+1 for the Autotrader tip. Unlike NADA and all the others, Autotrader takes into account market conditions and returns a value usually very close to what most dealerships will offer.
That said, there are several points to consider:
First, what you perceive to be "excellent" may be relative. Minor scratches, worn tires, dirty carpet, small dings in the doors, etc. may seem trite to you, but to restore your car to excellent may cost more than you think.
Also, most manufaturer dealerships (at least in my area) retail used cars below KBB retail and, believe it or not, there is not a "huge profit" in most used cars. Can't speak to your area, but in my area the used car market is every bit as competitive as the new car market. Reputable dealerships cannot afford to rip off customers on the trade or at retail.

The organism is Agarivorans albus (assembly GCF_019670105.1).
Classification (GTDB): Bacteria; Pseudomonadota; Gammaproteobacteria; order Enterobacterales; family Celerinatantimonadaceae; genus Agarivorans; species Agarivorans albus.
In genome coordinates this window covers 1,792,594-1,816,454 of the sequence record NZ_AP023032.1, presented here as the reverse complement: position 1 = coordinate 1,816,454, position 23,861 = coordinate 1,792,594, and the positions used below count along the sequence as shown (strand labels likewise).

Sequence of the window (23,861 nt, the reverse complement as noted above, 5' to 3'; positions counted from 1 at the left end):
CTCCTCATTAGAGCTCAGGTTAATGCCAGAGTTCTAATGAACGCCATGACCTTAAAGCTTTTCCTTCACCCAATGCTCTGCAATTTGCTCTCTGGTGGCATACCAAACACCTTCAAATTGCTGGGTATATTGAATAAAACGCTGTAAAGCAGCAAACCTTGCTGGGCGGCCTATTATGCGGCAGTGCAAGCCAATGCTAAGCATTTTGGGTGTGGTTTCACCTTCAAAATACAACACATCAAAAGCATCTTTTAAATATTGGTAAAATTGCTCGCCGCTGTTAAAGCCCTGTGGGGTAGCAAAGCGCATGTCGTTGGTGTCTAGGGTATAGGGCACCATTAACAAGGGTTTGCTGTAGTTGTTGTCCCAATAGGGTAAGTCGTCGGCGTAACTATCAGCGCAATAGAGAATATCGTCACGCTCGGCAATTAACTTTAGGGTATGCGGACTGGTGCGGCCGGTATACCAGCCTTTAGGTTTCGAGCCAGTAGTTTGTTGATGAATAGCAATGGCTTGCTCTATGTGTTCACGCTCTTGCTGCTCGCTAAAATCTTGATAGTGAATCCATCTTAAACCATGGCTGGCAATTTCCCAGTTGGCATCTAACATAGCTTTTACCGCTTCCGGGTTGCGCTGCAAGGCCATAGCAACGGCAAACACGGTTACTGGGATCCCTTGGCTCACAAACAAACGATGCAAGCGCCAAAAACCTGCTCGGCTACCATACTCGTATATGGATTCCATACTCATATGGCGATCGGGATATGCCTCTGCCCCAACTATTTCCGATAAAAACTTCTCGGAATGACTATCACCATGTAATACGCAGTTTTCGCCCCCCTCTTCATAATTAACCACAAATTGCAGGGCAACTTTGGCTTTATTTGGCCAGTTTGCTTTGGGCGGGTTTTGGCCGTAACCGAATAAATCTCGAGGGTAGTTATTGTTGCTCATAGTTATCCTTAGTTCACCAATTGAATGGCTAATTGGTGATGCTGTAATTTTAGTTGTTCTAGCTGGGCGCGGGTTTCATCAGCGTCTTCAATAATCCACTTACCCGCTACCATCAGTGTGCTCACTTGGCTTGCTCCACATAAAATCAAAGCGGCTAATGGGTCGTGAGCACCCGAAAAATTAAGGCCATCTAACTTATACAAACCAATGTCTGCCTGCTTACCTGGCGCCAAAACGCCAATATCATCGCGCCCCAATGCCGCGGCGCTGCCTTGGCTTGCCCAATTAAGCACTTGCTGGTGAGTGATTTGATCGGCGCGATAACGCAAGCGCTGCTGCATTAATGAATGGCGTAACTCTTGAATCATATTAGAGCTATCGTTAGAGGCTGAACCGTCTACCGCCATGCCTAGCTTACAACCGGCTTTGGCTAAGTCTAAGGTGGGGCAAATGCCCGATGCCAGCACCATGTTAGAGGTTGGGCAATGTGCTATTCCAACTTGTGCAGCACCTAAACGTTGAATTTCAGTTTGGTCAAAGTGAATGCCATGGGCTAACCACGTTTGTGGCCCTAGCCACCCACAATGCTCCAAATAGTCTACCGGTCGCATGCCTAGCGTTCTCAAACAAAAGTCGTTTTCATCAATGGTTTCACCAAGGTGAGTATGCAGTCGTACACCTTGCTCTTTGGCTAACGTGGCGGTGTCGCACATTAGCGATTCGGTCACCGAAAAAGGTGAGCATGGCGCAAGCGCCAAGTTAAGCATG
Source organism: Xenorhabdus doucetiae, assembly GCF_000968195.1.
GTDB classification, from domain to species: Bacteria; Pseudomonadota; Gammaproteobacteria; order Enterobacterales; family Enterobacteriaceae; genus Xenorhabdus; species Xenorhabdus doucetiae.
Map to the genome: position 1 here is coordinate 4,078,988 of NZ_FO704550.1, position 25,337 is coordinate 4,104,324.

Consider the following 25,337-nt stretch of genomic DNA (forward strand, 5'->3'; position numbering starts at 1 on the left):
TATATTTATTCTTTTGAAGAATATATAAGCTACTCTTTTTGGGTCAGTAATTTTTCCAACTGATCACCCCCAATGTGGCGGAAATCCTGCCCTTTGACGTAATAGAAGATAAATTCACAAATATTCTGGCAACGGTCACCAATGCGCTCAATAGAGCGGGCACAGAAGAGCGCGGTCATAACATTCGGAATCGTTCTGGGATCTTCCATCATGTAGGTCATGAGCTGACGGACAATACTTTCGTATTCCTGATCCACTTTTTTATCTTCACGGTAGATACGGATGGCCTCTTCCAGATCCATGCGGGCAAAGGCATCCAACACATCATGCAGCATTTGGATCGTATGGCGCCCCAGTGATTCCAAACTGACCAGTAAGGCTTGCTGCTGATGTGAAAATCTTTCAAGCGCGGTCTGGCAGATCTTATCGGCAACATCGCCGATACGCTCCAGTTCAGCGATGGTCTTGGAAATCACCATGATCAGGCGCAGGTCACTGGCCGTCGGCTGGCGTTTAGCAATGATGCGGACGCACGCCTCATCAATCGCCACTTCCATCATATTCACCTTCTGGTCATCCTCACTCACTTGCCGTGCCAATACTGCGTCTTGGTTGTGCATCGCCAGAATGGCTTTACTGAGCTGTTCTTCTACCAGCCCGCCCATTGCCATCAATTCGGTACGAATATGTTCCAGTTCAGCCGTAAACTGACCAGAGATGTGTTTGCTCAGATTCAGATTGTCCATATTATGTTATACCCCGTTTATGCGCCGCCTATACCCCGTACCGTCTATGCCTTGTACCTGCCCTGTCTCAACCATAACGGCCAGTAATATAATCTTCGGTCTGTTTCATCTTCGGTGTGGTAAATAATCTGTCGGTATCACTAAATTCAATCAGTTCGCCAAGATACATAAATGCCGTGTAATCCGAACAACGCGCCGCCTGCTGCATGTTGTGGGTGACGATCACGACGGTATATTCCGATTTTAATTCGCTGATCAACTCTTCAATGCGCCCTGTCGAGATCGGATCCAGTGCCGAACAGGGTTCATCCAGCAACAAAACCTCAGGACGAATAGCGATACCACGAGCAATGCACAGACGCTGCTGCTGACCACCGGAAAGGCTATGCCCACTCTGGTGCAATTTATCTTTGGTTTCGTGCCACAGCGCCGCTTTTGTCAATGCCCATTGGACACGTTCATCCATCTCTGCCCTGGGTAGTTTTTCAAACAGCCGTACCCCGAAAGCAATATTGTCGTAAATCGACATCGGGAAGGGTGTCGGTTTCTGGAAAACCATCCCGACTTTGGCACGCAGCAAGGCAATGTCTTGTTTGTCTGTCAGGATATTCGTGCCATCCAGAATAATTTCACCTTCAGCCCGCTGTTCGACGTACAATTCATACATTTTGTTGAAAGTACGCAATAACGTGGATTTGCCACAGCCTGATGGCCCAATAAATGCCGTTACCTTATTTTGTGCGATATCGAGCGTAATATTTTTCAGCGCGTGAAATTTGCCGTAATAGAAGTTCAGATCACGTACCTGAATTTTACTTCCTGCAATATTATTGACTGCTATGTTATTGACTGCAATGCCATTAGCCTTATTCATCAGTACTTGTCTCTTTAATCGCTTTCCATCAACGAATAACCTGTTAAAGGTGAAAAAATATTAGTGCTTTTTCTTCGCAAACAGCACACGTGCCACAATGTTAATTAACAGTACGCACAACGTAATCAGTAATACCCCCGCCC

Also, there are money factors at play which KBB does not factor in but NADA does. For example, if your car is out of warranty, the loan value the banks are willing to underwrite drops dramatically. If you have a 2007 car valued by KBB at $18K fair and $20K good, at one year out of warrany, there's an excellent chance that the banks will not loan more than $20K on the car. If it retails for $24K the next purchaser will have to put down a very large amount which greatly reduces the market for the car. Therefore the dealership needs to retail the car at a price close to the loan value, so they will likely offer you a trade in price less than the KBB "fair" price.
Finally, some dealerships will offer more for trades and offer less relief on the MSRP of the new car. Others offer greater relief on the MSRP of the new car and less on the trades. The bottom line is - does the total deal work for you? If it does, go for it. If not, go somewhere else. Don't get too hung up on the trade alone or the MSRP alone... they run in tandem. Get hung up on the bottom line.